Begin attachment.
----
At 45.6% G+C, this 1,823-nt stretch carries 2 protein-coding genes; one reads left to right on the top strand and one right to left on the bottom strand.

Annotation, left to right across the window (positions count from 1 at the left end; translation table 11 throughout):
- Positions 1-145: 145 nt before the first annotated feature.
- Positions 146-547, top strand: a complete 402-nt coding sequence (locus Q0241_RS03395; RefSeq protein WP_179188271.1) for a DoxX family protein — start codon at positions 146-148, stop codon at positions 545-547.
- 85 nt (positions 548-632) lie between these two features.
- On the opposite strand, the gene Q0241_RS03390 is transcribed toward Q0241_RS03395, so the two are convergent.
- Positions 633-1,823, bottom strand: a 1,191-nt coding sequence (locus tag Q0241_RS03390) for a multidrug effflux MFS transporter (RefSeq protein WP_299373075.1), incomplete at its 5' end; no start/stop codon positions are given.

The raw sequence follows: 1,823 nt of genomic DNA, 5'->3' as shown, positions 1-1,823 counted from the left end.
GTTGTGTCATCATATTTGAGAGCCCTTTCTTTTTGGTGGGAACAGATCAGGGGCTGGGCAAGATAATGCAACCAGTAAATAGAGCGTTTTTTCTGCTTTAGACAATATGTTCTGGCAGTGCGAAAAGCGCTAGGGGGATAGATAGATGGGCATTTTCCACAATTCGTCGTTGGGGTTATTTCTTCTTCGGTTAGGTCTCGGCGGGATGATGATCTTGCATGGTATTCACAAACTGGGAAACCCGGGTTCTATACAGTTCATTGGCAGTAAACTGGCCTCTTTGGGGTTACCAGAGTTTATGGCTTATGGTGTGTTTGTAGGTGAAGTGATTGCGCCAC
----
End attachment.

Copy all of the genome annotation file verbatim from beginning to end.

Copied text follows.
At 45.6% G+C, this 1,823-nt stretch carries 2 protein-coding genes; one reads left to right on the top strand and one right to left on the bottom strand.

Annotation, left to right across the window (positions count from 1 at the left end; translation table 11 throughout):
- Positions 1-145: 145 nt before the first annotated feature.
- Positions 146-547, top strand: a complete 402-nt coding sequence (locus Q0241_RS03395; RefSeq protein WP_179188271.1) for a DoxX family protein — start codon at positions 146-148, stop codon at positions 545-547.
- 85 nt (positions 548-632) lie between these two features.
- On the opposite strand, the gene Q0241_RS03390 is transcribed toward Q0241_RS03395, so the two are convergent.
- Positions 633-1,823, bottom strand: a 1,191-nt coding sequence (locus tag Q0241_RS03390) for a multidrug effflux MFS transporter (RefSeq protein WP_299373075.1), incomplete at its 5' end; no start/stop codon positions are given.

The raw sequence follows: 1,823 nt of genomic DNA, 5'->3' as shown, positions 1-1,823 counted from the left end.
GTTGTGTCATCATATTTGAGAGCCCTTTCTTTTTGGTGGGAACAGATCAGGGGCTGGGCAAGATAATGCAACCAGTAAATAGAGCGTTTTTTCTGCTTTAGACAATATGTTCTGGCAGTGCGAAAAGCGCTAGGGGGATAGATAGATGGGCATTTTCCACAATTCGTCGTTGGGGTTATTTCTTCTTCGGTTAGGTCTCGGCGGGATGATGATCTTGCATGGTATTCACAAACTGGGAAACCCGGGTTCTATACAGTTCATTGGCAGTAAACTGGCCTCTTTGGGGTTACCAGAGTTTATGGCTTATGGTGTGTTTGTAGGTGAAGTGATTGCGCCAC